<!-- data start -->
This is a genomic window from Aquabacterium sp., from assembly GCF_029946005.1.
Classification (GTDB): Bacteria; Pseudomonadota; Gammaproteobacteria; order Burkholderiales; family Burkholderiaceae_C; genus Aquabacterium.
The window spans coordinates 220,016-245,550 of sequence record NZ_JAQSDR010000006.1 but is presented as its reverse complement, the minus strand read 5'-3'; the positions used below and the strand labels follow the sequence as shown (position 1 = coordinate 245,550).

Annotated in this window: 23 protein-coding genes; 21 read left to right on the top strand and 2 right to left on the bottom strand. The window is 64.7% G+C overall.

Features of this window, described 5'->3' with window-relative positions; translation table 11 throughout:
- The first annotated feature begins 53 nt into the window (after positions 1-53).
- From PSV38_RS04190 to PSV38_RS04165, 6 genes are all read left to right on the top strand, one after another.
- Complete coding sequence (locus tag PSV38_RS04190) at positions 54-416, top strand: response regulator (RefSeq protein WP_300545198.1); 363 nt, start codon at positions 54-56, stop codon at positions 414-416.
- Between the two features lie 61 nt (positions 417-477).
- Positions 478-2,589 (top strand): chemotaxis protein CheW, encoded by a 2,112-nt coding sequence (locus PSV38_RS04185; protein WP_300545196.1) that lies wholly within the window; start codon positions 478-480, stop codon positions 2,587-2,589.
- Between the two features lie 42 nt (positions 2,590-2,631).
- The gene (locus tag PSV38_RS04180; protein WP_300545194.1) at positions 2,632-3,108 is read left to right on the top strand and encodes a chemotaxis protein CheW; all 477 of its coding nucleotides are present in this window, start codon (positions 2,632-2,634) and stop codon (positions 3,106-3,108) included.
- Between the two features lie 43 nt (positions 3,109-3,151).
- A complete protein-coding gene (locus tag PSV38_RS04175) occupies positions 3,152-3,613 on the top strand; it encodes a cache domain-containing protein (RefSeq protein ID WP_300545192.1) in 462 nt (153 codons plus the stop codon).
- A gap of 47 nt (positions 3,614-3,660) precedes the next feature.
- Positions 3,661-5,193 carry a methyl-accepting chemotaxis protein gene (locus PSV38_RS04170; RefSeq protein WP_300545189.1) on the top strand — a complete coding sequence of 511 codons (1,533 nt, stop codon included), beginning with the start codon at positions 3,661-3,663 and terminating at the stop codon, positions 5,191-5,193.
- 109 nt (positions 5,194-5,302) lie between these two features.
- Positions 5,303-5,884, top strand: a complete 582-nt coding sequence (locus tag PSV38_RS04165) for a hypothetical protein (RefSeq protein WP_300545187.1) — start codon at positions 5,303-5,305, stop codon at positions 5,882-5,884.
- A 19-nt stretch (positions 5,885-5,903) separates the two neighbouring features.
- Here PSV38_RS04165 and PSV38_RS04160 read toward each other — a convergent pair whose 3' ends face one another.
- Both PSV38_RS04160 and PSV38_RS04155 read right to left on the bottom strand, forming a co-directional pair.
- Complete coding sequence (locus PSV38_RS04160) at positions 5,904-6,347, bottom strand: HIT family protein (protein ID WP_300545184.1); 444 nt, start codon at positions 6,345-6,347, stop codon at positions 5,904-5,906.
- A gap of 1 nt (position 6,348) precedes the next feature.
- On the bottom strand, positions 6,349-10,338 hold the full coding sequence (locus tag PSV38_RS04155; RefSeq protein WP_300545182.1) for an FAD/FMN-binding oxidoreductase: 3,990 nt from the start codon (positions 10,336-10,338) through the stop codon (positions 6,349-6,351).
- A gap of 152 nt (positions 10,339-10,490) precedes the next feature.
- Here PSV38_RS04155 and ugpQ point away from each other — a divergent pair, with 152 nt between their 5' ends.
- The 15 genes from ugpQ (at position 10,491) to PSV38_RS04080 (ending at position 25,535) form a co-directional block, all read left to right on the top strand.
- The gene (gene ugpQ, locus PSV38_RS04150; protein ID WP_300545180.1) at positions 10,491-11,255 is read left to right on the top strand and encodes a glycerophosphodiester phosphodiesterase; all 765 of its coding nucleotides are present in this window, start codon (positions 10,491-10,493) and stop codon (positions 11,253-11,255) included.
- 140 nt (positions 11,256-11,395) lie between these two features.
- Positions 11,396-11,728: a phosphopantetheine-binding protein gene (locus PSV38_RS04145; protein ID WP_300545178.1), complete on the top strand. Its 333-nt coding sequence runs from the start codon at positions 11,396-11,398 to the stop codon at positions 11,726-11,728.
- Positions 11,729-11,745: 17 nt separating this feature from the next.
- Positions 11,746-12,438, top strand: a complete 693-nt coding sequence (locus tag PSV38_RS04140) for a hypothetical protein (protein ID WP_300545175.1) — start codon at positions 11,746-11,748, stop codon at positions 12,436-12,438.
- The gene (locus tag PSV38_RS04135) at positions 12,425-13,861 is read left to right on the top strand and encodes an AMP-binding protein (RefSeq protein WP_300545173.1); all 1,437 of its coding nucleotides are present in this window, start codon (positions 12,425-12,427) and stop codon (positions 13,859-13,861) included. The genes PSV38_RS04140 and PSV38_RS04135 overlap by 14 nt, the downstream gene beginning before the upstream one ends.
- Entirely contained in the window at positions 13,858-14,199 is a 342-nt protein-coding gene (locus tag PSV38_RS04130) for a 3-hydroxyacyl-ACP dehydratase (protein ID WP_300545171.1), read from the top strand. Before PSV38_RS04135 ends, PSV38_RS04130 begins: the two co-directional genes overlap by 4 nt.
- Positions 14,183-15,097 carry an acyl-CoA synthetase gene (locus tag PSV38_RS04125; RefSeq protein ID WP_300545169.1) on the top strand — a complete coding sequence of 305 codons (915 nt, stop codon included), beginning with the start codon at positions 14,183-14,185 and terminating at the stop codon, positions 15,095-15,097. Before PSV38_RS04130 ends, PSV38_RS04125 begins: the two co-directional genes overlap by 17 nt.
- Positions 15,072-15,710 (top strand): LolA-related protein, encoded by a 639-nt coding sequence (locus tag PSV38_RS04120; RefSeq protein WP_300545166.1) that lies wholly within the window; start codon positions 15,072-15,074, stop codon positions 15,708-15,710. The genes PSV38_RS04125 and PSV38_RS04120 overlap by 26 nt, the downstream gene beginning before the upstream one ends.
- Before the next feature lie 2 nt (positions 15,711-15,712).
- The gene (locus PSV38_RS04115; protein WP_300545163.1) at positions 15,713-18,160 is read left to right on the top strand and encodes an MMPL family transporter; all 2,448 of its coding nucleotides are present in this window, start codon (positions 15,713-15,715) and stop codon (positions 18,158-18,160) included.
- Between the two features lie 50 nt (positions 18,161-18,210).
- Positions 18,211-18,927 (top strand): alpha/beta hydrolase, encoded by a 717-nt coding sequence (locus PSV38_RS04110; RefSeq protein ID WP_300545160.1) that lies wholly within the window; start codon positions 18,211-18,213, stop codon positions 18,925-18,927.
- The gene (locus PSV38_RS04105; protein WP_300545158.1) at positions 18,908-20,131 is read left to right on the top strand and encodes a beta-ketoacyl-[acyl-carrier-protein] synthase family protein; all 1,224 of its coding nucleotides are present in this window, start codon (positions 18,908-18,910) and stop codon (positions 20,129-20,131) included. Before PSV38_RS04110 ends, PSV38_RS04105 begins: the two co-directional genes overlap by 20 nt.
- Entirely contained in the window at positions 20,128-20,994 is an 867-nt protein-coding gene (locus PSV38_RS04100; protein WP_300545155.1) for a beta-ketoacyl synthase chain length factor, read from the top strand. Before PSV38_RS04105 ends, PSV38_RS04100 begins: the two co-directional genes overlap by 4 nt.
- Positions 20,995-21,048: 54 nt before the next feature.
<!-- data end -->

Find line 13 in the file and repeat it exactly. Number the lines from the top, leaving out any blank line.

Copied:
- Between the two features lie 43 nt (positions 3,109-3,151).